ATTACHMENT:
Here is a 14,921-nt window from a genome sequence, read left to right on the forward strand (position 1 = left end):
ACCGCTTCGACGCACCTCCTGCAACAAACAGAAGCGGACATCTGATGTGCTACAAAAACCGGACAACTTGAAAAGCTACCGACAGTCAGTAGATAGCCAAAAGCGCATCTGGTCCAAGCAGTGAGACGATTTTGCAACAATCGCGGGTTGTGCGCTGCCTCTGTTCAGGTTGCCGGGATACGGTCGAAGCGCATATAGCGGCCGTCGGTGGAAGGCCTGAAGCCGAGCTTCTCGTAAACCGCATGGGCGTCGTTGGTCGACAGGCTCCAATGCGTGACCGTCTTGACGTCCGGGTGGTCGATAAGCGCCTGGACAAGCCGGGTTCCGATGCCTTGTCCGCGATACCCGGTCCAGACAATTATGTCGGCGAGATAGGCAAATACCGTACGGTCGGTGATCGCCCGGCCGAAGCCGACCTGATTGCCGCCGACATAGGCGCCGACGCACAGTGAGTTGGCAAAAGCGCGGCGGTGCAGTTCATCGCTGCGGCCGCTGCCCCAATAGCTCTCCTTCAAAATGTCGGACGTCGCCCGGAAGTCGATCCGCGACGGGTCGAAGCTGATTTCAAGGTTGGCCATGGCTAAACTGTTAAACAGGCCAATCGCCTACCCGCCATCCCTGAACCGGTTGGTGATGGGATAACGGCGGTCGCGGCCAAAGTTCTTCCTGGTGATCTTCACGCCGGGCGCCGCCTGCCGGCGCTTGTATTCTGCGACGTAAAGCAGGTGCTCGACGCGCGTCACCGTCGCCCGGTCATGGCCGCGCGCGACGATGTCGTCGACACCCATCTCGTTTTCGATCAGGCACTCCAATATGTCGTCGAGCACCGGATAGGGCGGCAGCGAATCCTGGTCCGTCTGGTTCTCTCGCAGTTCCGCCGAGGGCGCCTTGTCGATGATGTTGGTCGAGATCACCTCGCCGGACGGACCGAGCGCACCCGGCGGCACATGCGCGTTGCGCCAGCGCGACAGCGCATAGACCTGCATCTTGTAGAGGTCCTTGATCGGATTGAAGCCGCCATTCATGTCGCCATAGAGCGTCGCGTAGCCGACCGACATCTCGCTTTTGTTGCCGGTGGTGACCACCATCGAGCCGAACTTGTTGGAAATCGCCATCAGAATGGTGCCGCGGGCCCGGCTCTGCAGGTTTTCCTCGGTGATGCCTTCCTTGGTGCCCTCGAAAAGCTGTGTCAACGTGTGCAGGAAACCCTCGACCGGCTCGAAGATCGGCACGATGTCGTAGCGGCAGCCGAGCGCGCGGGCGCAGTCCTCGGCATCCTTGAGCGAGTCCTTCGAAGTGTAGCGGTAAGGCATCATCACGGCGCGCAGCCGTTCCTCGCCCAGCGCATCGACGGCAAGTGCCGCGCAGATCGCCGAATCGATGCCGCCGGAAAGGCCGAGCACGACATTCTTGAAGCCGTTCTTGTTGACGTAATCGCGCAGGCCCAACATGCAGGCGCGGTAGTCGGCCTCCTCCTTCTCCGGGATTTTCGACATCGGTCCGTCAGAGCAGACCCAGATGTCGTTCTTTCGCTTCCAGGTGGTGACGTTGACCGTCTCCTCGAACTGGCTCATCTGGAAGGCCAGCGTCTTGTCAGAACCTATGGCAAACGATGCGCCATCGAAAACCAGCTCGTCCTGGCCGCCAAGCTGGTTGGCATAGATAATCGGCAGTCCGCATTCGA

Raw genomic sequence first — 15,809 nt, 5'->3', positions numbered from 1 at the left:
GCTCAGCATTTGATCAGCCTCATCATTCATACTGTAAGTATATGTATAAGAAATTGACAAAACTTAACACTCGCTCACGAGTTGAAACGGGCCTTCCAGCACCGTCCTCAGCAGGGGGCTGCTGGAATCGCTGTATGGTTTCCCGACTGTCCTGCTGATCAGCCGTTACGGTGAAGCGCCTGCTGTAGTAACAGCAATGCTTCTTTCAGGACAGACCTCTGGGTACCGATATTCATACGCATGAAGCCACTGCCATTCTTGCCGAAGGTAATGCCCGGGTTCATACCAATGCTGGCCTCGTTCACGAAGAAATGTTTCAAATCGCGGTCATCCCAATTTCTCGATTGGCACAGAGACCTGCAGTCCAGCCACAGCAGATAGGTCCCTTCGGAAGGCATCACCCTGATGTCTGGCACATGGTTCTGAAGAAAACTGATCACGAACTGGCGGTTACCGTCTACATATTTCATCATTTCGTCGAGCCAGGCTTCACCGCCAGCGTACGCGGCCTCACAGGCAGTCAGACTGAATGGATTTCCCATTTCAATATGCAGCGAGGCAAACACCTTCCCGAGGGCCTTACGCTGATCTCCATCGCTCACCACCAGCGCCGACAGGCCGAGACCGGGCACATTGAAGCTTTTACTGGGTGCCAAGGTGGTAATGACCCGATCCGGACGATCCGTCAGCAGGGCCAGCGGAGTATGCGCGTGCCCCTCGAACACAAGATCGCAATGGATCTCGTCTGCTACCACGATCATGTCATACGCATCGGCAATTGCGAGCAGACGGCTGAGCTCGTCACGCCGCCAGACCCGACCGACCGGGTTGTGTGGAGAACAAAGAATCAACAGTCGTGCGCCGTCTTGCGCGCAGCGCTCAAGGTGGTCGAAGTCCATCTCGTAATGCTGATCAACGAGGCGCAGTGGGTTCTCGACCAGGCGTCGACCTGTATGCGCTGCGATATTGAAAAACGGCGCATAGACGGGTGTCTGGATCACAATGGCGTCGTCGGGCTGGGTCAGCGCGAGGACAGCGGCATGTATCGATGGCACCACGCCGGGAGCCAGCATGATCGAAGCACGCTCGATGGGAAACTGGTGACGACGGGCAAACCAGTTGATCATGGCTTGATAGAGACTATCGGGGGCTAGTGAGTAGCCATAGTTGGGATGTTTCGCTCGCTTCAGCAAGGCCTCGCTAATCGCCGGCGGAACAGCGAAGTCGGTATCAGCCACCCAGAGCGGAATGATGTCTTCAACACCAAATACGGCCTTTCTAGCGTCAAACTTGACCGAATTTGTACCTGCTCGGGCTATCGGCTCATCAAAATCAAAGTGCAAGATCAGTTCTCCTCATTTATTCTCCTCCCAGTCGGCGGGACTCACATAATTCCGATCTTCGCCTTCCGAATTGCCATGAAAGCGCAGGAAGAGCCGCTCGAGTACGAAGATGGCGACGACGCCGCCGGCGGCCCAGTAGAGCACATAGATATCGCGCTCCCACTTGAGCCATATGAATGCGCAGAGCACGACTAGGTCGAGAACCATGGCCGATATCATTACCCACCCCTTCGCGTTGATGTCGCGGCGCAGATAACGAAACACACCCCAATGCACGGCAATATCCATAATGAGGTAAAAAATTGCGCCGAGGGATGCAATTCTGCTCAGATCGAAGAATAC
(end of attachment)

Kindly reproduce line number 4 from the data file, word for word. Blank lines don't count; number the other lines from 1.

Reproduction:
GCTCAGCATTTGATCAGCCTCATCATTCATACTGTAAGTATATGTATAAGAAATTGACAAAACTTAACACTCGCTCACGAGTTGAAACGGGCCTTCCAGCACCGTCCTCAGCAGGGGGCTGCTGGAATCGCTGTATGGTTTCCCGACTGTCCTGCTGATCAGCCGTTACGGTGAAGCGCCTGCTGTAGTAACAGCAATGCTTCTTTCAGGACAGACCTCTGGGTACCGATATTCATACGCATGAAGCCACTGCCATTCTTGCCGAAGGTAATGCCCGGGTTCATACCAATGCTGGCCTCGTTCACGAAGAAATGTTTCAAATCGCGGTCATCCCAATTTCTCGATTGGCACAGAGACCTGCAGTCCAGCCACAGCAGATAGGTCCCTTCGGAAGGCATCACCCTGATGTCTGGCACATGGTTCTGAAGAAAACTGATCACGAACTGGCGGTTACCGTCTACATATTTCATCATTTCGTCGAGCCAGGCTTCACCGCCAGCGTACGCGGCCTCACAGGCAGTCAGACTGAATGGATTTCCCATTTCAATATGCAGCGAGGCAAACACCTTCCCGAGGGCCTTACGCTGATCTCCATCGCTCACCACCAGCGCCGACAGGCCGAGACCGGGCACATTGAAGCTTTTACTGGGTGCCAAGGTGGTAATGACCCGATCCGGACGATCCGTCAGCAGGGCCAGCGGAGTATGCGCGTGCCCCTCGAACACAAGATCGCAATGGATCTCGTCTGCTACCACGATCATGTCATACGCATCGGCAATTGCGAGCAGACGGCTGAGCTCGTCACGCCGCCAGACCCGACCGACCGGGTTGTGTGGAGAACAAAGAATCAACAGTCGTGCGCCGTCTTGCGCGCAGCGCTCAAGGTGGTCGAAGTCCATCTCGTAATGCTGATCAACGAGGCGCAGTGGGTTCTCGACCAGGCGTCGACCTGTATGCGCTGCGATATTGAAAAACGGCGCATAGACGGGTGTCTGGATCACAATGGCGTCGTCGGGCTGGGTCAGCGCGAGGACAGCGGCATGTATCGATGGCACCACGCCGGGAGCCAGCATGATCGAAGCACGCTCGATGGGAAACTGGTGACGACGGGCAAACCAGTTGATCATGGCTTGATAGAGACTATCGGGGGCTAGTGAGTAGCCATAGTTGGGATGTTTCGCTCGCTTCAGCAAGGCCTCGCTAATCGCCGGCGGAACAGCGAAGTCGGTATCAGCCACCCAGAGCGGAATGATGTCTTCAACACCAAATACGGCCTTTCTAGCGTCAAACTTGACCGAATTTGTACCTGCTCGGGCTATCGGCTCATCAAAATCAAAGTGCAAGATCAGTTCTCCTCATTTATTCTCCTCCCAGTCGGCGGGACTCACATAATTCCGATCTTCGCCTTCCGAATTGCCATGAAAGCGCAGGAAGAGCCGCTCGAGTACGAAGATGGCGACGACGCCGCCGGCGGCCCAGTAGAGCACATAGATATCGCGCTCCCACTTGAGCCATATGAATGCGCAGAGCACGACTAGGTCGAGAACCATGGCCGATATCATTACCCACCCCTTCGCGTTGATGTCGCGGCGCAGATAACGAAACACACCCCAATGCACGGCAATATCCATAATGAGGTAAAAAATTGCGCCGAGGGATGCAATTCTGCTCAGATCGAAGAATAC